The working process: Jacob Felländer has long worked with old cameras, some over 100 years old, and photographed one small part of the negative at a time, providing him with multiple exposures. During the shoot he moves position, thus gaining differing perspectives of the same image. Each photograph consists of several layers and the photograph of the city, “City”, can actually comprise elements from several cities, or the same location simultaneously viewed from different perspectives. After developing the photograph he searches for details and structures in the image which he highlights by painting them with charcoal and sometimes other colours such as bright red to create unique layers. These are later constructed into a 3D virtual world in which one can move freely. Inside this world Felländer takes new photographs (images taken inside an image). Felländer also works with sculpture. He removes items from the virtual world, prints them in 3D and moulds them into physical objects.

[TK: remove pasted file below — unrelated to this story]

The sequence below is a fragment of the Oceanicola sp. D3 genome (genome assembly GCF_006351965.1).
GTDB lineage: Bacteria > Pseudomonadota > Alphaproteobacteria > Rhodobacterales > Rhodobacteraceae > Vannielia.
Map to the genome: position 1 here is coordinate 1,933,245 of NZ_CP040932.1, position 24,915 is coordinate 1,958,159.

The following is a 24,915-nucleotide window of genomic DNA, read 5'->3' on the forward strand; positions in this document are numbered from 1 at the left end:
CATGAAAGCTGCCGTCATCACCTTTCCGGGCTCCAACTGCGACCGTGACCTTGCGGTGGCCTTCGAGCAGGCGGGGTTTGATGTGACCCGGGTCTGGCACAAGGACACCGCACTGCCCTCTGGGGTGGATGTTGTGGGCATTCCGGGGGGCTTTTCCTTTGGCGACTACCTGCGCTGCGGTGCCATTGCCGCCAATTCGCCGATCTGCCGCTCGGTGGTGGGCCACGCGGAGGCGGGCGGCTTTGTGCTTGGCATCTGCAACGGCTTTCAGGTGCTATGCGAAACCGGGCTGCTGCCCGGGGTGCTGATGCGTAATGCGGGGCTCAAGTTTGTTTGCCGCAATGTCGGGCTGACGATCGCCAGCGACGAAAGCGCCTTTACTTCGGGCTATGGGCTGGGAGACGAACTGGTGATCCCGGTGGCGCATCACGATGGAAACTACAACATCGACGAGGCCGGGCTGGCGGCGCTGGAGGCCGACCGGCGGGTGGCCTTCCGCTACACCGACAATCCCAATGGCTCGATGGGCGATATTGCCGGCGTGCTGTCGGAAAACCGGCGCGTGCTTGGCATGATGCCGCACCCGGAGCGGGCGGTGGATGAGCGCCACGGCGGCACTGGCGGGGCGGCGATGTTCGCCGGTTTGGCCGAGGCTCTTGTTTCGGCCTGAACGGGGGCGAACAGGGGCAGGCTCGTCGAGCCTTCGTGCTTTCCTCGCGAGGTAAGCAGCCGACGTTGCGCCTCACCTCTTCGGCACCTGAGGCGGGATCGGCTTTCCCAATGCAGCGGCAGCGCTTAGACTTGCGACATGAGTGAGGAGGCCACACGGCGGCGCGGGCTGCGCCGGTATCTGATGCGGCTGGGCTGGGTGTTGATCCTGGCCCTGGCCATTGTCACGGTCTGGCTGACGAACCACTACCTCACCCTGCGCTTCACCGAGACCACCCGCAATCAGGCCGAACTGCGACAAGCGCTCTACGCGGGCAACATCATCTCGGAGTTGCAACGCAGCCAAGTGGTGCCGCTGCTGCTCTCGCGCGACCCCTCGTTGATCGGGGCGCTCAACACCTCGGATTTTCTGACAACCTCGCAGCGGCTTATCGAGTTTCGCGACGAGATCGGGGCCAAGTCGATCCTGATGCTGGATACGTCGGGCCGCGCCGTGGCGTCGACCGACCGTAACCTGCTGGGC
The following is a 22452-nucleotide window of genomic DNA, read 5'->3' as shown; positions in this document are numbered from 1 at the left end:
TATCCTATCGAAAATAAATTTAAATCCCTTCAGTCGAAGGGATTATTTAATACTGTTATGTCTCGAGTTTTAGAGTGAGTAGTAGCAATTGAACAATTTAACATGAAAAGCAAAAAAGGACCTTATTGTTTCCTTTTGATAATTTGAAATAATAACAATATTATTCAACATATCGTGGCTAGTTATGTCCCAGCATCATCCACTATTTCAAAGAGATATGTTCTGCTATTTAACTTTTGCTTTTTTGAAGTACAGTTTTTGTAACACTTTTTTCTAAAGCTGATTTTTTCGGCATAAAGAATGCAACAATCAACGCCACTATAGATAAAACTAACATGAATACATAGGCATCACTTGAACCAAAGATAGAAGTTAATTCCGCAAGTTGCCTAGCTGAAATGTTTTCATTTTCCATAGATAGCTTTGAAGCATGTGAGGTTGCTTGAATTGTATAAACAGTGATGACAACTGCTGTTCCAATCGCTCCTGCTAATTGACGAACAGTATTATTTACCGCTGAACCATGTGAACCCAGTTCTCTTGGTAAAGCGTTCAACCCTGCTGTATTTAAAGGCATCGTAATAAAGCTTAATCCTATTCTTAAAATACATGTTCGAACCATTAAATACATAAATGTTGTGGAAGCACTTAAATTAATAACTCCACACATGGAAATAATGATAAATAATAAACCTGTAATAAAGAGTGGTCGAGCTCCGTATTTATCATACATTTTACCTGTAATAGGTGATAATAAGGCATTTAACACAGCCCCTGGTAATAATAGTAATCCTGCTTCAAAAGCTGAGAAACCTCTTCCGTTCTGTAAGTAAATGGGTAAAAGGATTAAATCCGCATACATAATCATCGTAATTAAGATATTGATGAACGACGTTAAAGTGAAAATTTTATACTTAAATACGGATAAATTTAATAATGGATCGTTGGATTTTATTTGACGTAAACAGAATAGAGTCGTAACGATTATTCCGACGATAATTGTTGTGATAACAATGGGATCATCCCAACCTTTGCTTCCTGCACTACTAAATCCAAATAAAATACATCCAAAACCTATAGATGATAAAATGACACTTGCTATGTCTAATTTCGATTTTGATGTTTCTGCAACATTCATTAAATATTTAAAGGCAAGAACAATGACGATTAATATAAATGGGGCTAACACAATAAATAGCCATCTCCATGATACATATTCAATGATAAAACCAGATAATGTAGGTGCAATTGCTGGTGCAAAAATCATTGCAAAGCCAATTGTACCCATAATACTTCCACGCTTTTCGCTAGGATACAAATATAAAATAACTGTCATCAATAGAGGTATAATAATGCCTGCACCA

Fotografiska is one of the world’s largest venues for photography. No ordinary museum, Fotografiska is an international meeting place with inspiring world-class photography exhibitions at its heart. Fotografiska’s mission is to make accessible both established and cutting-edge photography, for knowledge and to experience the infinite expressions and meanings of photography. Fotografiska is a force of positive influence on society, inspiring a more conscious world. Therefore is our price winning food&beverage focused on no waste and saving the planet through serving vegetables with added meat, instead of the opposite.